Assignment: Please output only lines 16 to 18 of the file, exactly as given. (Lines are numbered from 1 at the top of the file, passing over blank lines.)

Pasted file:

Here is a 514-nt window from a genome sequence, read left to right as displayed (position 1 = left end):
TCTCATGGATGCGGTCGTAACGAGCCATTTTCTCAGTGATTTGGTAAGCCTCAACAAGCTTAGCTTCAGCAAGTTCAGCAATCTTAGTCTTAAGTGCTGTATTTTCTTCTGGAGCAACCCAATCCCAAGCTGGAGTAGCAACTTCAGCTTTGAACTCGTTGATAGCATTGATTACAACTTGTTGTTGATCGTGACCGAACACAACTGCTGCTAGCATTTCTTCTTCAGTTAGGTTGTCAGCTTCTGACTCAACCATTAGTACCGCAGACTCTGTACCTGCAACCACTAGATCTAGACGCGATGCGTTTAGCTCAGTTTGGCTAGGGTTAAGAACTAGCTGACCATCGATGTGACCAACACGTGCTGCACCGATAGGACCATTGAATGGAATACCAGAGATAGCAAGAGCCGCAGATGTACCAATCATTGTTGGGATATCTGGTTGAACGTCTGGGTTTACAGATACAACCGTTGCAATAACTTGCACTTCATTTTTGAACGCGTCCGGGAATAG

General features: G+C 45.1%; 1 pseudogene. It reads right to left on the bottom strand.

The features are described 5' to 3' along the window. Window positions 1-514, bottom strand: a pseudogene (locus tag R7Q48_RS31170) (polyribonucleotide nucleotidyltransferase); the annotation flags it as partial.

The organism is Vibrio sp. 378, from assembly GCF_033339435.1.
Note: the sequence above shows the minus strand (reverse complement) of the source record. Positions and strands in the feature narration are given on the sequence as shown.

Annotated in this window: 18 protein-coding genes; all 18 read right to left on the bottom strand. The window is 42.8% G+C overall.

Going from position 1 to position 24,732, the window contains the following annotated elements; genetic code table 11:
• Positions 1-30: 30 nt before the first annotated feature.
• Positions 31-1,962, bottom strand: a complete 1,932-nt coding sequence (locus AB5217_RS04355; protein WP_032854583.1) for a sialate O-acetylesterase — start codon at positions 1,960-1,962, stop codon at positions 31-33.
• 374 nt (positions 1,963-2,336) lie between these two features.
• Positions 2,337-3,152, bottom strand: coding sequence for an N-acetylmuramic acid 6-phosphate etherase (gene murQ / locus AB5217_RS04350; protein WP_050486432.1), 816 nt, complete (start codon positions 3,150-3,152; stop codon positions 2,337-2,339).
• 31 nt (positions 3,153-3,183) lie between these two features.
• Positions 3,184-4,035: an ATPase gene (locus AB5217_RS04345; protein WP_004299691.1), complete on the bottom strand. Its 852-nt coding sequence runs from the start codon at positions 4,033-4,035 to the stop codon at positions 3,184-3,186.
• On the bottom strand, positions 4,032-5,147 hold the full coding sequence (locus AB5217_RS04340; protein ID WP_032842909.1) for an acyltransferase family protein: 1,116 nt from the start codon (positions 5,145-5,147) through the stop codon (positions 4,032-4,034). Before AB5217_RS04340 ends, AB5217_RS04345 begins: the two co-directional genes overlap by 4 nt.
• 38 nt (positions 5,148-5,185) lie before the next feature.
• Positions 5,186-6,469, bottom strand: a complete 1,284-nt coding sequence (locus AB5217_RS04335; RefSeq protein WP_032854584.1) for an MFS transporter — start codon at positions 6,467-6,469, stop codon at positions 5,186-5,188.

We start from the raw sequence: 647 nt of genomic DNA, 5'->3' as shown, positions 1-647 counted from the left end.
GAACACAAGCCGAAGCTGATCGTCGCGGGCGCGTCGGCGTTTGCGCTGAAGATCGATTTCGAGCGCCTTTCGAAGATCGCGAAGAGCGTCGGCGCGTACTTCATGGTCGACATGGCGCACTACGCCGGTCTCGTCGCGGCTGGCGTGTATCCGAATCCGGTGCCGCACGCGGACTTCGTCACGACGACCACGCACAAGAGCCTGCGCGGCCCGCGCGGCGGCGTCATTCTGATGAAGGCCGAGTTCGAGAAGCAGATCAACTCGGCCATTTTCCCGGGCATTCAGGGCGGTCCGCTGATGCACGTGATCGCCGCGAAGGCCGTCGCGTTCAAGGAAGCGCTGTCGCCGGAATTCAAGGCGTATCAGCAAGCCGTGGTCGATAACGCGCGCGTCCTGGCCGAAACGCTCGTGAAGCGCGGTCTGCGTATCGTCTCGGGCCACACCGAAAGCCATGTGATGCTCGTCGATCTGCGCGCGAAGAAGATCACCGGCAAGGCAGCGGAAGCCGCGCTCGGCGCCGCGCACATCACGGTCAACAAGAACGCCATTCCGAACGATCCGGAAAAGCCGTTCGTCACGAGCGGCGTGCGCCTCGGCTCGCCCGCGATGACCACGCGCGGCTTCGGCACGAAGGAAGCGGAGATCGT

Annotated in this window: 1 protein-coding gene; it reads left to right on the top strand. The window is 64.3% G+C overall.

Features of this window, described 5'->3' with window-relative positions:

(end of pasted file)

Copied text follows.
• 38 nt (positions 5,148-5,185) lie before the next feature.
• Positions 5,186-6,469, bottom strand: a complete 1,284-nt coding sequence (locus AB5217_RS04335; RefSeq protein WP_032854584.1) for an MFS transporter — start codon at positions 6,467-6,469, stop codon at positions 5,186-5,188.

We start from the raw sequence: 647 nt of genomic DNA, 5'->3' as shown, positions 1-647 counted from the left end.